WARNING: Spoilers, duh.
It’s become kind of a cliche by now to point out that this new golden age of television (which started with the Sopranos) has given much more prominent roles to anti-heroes, lead characters that are deeply flawed or downright evil.
Breaking Bad took this to a whole nother level.
Walter White covorted with Neo-Nazis, was responsible for the death of his brother-in-law, kidnapped his own daughter, let Jesse’s girlfriend die in front of him (when he could have saved her), and then rubbed that fact in Jesse’s face.
And in having White do all that, Breaking Bad accomplished something that no other TV show really accomplished: It got the audience rooting against the main character. In the episodes leading up to the end, at least some audience members really wanted Walt to go down and for his brother-in-law Hank to stand as the main hero.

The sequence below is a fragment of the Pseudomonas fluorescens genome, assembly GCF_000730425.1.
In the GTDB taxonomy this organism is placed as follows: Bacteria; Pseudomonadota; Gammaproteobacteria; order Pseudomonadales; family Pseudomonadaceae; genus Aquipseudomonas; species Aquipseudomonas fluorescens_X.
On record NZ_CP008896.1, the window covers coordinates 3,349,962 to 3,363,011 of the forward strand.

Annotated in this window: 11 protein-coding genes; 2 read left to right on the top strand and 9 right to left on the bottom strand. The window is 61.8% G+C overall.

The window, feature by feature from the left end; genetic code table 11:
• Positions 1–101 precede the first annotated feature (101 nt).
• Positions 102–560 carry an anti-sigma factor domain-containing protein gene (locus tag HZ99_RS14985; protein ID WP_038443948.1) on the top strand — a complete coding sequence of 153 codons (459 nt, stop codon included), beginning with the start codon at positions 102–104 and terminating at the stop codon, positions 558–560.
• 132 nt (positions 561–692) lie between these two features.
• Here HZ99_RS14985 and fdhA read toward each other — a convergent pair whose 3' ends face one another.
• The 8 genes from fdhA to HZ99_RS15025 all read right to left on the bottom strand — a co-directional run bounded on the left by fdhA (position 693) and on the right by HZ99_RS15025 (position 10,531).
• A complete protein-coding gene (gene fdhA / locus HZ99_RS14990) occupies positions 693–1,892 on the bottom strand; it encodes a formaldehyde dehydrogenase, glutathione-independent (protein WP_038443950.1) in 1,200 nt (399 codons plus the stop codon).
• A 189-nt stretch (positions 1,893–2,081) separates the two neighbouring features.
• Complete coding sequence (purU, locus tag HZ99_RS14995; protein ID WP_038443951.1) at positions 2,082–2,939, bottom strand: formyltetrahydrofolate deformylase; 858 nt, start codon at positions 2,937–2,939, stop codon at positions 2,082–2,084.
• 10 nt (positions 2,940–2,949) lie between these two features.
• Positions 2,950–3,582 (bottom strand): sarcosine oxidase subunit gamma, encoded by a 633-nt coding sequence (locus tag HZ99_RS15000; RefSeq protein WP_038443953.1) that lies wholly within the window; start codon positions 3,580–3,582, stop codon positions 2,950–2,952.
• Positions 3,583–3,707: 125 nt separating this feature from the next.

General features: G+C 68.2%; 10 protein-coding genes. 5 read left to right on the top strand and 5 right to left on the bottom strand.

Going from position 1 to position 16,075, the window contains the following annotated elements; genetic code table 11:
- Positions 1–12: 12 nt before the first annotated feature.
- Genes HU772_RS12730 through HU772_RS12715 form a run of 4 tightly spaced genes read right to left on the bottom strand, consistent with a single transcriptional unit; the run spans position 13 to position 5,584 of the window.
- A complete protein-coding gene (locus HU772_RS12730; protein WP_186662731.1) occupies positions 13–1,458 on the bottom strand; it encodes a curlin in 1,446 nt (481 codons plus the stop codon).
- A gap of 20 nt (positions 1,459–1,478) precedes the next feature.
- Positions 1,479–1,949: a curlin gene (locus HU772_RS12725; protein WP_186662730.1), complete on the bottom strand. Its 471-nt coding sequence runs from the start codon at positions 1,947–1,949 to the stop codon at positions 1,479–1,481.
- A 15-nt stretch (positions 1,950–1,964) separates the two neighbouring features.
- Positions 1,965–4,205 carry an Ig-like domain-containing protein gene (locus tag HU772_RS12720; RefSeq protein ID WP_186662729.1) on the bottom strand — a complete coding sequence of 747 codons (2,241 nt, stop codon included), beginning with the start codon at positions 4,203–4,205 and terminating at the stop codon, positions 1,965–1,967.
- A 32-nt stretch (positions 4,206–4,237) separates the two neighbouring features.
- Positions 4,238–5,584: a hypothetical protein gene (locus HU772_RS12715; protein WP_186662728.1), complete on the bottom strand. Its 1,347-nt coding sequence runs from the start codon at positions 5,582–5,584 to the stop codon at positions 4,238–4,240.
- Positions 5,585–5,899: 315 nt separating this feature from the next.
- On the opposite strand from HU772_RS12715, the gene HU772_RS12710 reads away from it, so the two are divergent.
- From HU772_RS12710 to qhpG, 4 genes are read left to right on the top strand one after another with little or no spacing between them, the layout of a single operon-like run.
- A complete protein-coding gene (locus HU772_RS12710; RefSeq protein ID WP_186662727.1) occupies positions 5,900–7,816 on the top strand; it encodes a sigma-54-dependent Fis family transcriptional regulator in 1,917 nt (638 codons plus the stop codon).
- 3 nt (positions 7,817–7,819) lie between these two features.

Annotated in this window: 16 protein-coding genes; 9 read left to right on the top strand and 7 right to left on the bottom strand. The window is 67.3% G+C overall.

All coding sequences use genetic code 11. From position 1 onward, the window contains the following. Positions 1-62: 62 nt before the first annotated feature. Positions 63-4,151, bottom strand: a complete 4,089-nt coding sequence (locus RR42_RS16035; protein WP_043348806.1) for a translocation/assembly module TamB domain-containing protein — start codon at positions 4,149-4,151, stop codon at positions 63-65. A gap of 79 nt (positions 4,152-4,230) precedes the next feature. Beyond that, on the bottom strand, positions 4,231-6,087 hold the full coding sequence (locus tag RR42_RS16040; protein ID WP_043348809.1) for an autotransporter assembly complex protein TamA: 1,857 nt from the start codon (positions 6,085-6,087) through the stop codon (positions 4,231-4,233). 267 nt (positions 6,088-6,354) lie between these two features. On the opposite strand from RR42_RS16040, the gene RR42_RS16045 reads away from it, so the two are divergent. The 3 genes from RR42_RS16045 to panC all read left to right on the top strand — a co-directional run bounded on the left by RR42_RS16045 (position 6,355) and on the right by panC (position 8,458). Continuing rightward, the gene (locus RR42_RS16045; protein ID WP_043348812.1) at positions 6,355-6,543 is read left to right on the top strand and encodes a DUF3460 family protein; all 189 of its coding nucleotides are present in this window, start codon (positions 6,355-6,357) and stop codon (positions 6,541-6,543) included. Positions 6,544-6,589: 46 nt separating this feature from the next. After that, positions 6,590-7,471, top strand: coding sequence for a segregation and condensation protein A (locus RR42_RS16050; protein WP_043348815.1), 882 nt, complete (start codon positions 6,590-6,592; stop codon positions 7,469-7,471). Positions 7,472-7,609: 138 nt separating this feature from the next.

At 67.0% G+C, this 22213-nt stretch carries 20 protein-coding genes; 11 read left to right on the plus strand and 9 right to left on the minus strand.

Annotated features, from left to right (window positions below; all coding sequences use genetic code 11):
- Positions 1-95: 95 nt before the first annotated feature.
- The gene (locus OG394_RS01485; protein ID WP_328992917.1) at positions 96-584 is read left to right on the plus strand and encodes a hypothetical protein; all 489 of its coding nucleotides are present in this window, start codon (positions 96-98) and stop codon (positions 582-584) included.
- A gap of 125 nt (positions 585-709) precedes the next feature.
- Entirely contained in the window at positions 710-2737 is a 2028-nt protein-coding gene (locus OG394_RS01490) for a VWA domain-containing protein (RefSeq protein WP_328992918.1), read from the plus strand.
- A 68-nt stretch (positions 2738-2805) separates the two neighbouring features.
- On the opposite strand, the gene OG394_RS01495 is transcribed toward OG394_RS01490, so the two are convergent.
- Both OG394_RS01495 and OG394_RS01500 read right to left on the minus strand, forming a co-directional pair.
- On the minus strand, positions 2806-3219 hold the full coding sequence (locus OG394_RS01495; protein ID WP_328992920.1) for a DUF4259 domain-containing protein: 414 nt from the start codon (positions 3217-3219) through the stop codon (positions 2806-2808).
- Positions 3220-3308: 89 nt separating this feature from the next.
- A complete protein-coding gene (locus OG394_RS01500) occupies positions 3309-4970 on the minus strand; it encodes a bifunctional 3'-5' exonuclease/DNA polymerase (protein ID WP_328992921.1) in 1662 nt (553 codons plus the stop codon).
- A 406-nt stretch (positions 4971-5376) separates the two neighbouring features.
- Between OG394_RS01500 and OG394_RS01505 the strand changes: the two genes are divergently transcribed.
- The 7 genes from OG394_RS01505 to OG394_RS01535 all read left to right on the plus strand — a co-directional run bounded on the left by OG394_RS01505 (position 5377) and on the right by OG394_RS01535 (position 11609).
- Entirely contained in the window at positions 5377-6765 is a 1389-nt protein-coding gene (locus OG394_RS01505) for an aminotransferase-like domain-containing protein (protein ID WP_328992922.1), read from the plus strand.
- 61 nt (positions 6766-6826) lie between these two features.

Other anti-hero shows (like The Sopranos) never really got the audience to straight up turn against the main character.
And yet despite all this, the show found a way to get the audience back on his side in the final scene. In the excellent penultimate episode, Walt is shown at the worst state of life someone can be in: isolated from the world, dying of cancer, hated by his family. It was just enough to get the audience psyched about the prospect of him coming back to town, machine-gunning some Nazis, and distributing justice to his old business partners, who screwed him out of a fortune.
And that’s exactly what he did, and it was awesome, especially the machine-gunning Nazis part, which is an infinitely satisfying thing to watch. And that’s part of the magic of TV. It can take a main character to levels of evil that you can’t imagine, and in the span of a few minutes you’re back on his side.
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